“Sugar is a very fast source of energy, so no matter how much you eat, within 30 minutes you’re either hungry again, low on energy or needing energy again,” says Stoner-Davies.
Large fluctuations in blood sugar and insulin levels can also cause a crash in energy levels and affect overall energy levels, says Li.
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- The food doesn’t taste sweet enough
If you find that foods don’t taste as sweet as they used to, or if you need to add sugar to foods to make them taste better (think: sprinkling brown sugar on your cereal), you may be getting too much sugar.
If you try to make a healthy lifestyle, for example by switching from flavored yogurt to plain yogurt, the difference will be more noticeable.
“You train your brain to expect very high sweetness, and once you get used to that, it can be harder to feel satisfied with less sweet foods because you’re conditioned to expect high sweetness,” Cording. He speaks.
If you are replacing sugar with artificial sweeteners in your diet, you may want to consider this as well. “Many of these sugar substitutes are much sweeter than real sugar, so our brains are tricked into expecting an absurdly high level of sweetness,” says Cording. This can increase sugar cravings in general.
- Lust for sweets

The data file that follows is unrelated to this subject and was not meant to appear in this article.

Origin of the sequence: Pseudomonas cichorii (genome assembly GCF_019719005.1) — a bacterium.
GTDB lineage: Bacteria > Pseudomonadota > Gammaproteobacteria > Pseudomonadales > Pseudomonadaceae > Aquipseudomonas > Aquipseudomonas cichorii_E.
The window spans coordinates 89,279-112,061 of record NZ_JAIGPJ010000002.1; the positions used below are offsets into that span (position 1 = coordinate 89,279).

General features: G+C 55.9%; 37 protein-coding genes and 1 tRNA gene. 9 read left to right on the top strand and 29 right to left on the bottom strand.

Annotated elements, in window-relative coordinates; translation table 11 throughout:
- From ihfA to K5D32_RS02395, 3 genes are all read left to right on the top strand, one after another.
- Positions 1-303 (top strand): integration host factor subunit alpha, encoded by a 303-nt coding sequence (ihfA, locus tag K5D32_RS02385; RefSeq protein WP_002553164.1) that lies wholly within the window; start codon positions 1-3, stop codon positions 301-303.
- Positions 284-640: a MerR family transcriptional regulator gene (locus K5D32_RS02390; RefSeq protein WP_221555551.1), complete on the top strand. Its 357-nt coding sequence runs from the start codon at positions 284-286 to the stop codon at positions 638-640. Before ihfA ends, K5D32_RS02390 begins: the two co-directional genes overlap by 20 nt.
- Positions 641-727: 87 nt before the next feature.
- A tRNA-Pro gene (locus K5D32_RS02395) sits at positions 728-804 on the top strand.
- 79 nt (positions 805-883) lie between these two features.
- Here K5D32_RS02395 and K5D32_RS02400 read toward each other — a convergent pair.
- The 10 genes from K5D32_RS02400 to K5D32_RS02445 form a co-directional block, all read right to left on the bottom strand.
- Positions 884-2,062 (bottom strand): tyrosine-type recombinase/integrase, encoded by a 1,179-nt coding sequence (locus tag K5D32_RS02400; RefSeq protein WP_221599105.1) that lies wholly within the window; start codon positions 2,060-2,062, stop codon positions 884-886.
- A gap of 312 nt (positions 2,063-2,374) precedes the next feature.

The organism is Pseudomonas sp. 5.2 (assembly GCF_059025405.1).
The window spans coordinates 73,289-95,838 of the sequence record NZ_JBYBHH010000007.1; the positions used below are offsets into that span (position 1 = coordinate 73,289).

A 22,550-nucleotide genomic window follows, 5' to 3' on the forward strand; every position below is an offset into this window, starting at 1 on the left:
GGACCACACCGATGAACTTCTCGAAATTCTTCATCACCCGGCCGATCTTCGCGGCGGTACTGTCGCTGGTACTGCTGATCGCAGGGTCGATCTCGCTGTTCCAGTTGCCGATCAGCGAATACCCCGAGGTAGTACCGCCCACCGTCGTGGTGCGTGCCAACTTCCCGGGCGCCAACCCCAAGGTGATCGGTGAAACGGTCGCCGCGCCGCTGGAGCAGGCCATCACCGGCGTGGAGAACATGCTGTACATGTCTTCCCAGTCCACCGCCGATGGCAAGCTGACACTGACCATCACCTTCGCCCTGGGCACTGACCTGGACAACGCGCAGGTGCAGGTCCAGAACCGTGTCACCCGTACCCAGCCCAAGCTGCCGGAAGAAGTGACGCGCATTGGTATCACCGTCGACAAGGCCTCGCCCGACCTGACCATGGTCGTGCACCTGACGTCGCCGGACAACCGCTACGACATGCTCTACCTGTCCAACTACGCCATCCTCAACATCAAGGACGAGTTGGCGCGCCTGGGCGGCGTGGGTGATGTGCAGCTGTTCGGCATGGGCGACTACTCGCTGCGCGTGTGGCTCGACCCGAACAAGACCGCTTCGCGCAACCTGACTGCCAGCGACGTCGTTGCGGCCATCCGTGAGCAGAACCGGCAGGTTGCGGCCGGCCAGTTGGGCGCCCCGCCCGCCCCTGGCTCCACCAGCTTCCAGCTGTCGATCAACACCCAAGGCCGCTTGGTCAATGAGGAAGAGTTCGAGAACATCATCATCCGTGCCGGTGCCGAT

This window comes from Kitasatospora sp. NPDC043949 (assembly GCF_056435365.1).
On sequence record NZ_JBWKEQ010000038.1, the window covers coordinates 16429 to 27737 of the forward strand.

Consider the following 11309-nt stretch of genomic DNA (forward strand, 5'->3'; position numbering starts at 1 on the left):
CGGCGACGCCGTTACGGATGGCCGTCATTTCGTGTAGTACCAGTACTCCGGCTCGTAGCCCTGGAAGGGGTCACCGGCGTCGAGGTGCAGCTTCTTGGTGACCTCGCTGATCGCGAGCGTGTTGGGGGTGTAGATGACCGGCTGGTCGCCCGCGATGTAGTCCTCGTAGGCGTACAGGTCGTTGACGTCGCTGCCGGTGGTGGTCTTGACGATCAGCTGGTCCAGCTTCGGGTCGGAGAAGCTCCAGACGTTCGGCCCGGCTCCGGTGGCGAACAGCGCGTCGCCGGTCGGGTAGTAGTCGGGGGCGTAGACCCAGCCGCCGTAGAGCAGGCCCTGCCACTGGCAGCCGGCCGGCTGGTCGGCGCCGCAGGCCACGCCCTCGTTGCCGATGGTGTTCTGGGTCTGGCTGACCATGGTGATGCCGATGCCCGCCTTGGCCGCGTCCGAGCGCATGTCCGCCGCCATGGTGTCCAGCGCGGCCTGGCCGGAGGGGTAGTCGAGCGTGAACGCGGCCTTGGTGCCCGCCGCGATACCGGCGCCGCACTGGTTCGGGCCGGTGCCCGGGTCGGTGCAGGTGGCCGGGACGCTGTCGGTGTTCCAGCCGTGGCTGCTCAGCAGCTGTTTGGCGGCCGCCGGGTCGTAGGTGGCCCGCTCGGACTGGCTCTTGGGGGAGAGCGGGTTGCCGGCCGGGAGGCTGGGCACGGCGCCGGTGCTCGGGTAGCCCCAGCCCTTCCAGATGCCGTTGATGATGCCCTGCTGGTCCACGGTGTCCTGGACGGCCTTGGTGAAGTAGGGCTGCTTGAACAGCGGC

If you crave sweets, you may be addicted to the pleasurable effects of sugar on your brain. According to Cording, sugar has an effect
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- High blood pressure
If you have been diagnosed with hypertension, too much added sugar in your diet may be the cause.
According to research, the consumption of sugar-sweetened beverages has a significant connection with high blood pressure and higher rates of hypertension.
However, Li warns that no direct causal link has been found. However, scientists know that high glucose levels can damage the lining of our blood vessels, making it easier for lipids such as cholesterol to stick to the walls of blood vessels. “When that happens, the blood vessels harden. When the blood vessels harden, your blood pressure goes up,” says Li.
- Acne and wrinkles
If you struggle with acne, you may want to consider how much added sugar you’re eating, suggests the American Academy of Dermatology Association. “Glycemic control plays an important role in skin health and acne,” says Cording. For example, one study suggests that insulin resistance may play a role in the development of acne.
Wrinkles can be another sign that you are consuming too much sugar. Advanced glycation end products, which are products of excess sugar, contribute to skin aging, according to an article published in Nutrients magazine in March 2020.
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- Joint pain
If you notice joint pain, it may not just be due to age.